Like most people, I wasn’t born with a camera in my hands.
When I was 10 years old my family moved to a new house. In the move, I found a treasure trove of old polaroids and 4×6 prints hidden away in two identical Winnie the Pooh boxes. I was amazed at how much of a story they told. I got to see my father’s reaction as my mother walked down the aisle in her wedding dress. I saw my uncles in the 70s dressed up like Michael Jackson, white glove and all. I saw my sister and I playing with Skip Its at my cousin’s birthday party. Those photos were a window to my own life and everything that made it what it is, from the people that came before me to the ones I was growing up with.
You know that saying about walking through a door and instantly forgetting what you went into the room for? That’s me navigating nearly every interaction in day to day life. Luckily, at 27, I’ve built up quite a few systems to help me hold it together. I have a calendar for work and for home, a billion post it notes, and three notebooks I carry with me everywhere.
I also have at least one camera with me everywhere I go now. This was a habit I developed after seeing the lives of everyone I cared about played out in photos. And from watching my Dad walk around with his own camera.
The ‘90s, the era in which I was born and raised, were the heyday for amateur photographers. Digital cameras were on the horizon, but film cameras were much more accessible and more popular amongst families. The same could be said about video technology, too. Those were the days when you’d be watching a taped episode of “The Price is Right” and half way through a birthday party would start.
My Dad had a Minolta QTsi, little silver SLR with a 35mm – 80mm zoom lens and a pop-up flash. That thing captured a lot of memories and still is completely operational twenty years later.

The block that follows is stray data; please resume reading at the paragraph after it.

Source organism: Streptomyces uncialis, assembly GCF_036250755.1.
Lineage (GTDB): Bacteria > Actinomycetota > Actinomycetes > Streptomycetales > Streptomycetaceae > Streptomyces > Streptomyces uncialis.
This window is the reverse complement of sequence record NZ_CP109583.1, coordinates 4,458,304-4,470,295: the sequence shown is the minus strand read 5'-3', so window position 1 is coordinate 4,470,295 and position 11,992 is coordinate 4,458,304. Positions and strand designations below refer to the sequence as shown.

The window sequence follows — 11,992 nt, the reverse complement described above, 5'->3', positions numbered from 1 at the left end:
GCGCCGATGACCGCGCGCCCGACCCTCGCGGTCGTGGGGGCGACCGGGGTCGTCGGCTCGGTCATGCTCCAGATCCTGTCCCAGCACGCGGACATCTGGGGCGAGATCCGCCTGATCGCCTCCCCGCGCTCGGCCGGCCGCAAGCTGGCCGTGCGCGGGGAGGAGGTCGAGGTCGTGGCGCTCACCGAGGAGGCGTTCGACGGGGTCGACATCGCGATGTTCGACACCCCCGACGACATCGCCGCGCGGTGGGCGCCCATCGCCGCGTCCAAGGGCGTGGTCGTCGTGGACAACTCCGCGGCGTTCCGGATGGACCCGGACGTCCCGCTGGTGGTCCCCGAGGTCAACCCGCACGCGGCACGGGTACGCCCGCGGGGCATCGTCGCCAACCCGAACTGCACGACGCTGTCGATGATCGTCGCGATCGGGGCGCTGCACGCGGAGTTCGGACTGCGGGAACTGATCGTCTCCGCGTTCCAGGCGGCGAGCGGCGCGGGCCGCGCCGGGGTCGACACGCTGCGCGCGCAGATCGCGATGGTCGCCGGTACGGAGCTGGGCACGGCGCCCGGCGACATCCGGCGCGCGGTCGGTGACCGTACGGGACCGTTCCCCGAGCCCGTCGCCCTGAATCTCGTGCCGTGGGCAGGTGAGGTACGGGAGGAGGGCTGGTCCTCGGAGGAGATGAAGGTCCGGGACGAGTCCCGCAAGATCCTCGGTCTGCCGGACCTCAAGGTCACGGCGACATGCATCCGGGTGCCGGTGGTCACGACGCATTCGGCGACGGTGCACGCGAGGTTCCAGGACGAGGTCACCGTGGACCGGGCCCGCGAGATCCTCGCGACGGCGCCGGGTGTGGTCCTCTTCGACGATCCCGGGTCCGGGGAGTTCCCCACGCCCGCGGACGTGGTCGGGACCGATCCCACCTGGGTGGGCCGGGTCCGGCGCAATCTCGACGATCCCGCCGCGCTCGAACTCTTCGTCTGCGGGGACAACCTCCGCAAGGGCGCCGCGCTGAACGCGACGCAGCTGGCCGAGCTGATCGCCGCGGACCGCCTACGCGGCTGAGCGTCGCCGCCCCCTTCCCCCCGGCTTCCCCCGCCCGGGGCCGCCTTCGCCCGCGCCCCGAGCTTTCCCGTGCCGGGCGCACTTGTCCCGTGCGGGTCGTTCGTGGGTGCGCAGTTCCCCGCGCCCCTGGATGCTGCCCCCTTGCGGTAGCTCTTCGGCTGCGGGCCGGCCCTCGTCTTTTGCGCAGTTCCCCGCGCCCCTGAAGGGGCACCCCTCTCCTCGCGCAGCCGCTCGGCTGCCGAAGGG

My first camera was a point and shoot camera. I have no recollection of. My second one, though, I remember vividly. It was a 0.3 megapixel credit card sized camera from Oregon Scientific. I remember ordering it from a catalog when I was in 8th grade and bringing it to Washington DC during a school field trip.
The photos were tiny and it wasn’t very durable, but the rush of taking a photo and not knowing how it came out was what made that camera even more appealing.
Fast forward to my senior year of college. I saw my sister developing into a great photographer herself. She inspired me to rekindle my love for freezing moments of time. I took a Forensic Photography class and started to learn more about manual camera settings, completely changing everything I thought I knew about photography. Even though there isn’t room for artistic expression in photographing crime scenes, it gave me the ability to experiment more.
We did get to trash classrooms to create mock crime scenes, though. So, I guess that’s a form of artistic expression.
I started taking photos of everything and anything around me. (You can see some of my really old stuff here) I did photos for our Sports Information department. I chased my sister all around the country, documenting her high school basketball career. I worked a few parties for some friends. I was starting to develop my skillset.
But, it wasn’t until two years ago when I really started to develop my vision and felt comfortable with sharing it. Art is personal, vulnerable, and brave. Especially when you’re a dreamer — sometimes, it’s difficult to put that dream out there into the world. Photography is more to me than just a hobby. It is an extension of me, my thoughts, and my heart. If I’m not taking photos, I feel like I’m neglecting a piece of myself.
How do you express your creative energy?